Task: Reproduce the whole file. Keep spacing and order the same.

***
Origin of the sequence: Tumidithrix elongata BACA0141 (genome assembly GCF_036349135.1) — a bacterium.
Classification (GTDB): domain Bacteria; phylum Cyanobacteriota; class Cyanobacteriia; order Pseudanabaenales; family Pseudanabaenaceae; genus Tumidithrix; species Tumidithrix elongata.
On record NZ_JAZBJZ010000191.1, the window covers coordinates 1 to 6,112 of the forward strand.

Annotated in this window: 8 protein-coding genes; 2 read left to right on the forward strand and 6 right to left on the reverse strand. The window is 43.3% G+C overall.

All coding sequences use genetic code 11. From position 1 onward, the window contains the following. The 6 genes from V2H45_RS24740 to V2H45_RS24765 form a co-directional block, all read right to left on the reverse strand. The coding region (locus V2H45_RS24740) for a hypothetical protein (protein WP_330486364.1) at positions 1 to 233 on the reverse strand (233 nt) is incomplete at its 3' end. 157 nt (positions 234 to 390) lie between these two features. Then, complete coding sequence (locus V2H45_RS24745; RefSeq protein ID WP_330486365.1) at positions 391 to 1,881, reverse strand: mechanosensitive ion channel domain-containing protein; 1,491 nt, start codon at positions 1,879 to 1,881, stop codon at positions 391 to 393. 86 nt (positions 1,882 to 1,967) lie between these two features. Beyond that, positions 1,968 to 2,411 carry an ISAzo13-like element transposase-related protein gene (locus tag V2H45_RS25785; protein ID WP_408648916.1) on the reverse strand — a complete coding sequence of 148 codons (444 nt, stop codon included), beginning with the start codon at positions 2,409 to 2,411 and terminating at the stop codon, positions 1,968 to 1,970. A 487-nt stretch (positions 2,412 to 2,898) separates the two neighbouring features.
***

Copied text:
Origin of the sequence: Tumidithrix elongata BACA0141 (genome assembly GCF_036349135.1) — a bacterium.
Classification (GTDB): domain Bacteria; phylum Cyanobacteriota; class Cyanobacteriia; order Pseudanabaenales; family Pseudanabaenaceae; genus Tumidithrix; species Tumidithrix elongata.
On record NZ_JAZBJZ010000191.1, the window covers coordinates 1 to 6,112 of the forward strand.

Annotated in this window: 8 protein-coding genes; 2 read left to right on the forward strand and 6 right to left on the reverse strand. The window is 43.3% G+C overall.

All coding sequences use genetic code 11. From position 1 onward, the window contains the following. The 6 genes from V2H45_RS24740 to V2H45_RS24765 form a co-directional block, all read right to left on the reverse strand. The coding region (locus V2H45_RS24740) for a hypothetical protein (protein WP_330486364.1) at positions 1 to 233 on the reverse strand (233 nt) is incomplete at its 3' end. 157 nt (positions 234 to 390) lie between these two features. Then, complete coding sequence (locus V2H45_RS24745; RefSeq protein ID WP_330486365.1) at positions 391 to 1,881, reverse strand: mechanosensitive ion channel domain-containing protein; 1,491 nt, start codon at positions 1,879 to 1,881, stop codon at positions 391 to 393. 86 nt (positions 1,882 to 1,967) lie between these two features. Beyond that, positions 1,968 to 2,411 carry an ISAzo13-like element transposase-related protein gene (locus tag V2H45_RS25785; protein ID WP_408648916.1) on the reverse strand — a complete coding sequence of 148 codons (444 nt, stop codon included), beginning with the start codon at positions 2,409 to 2,411 and terminating at the stop codon, positions 1,968 to 1,970. A 487-nt stretch (positions 2,412 to 2,898) separates the two neighbouring features.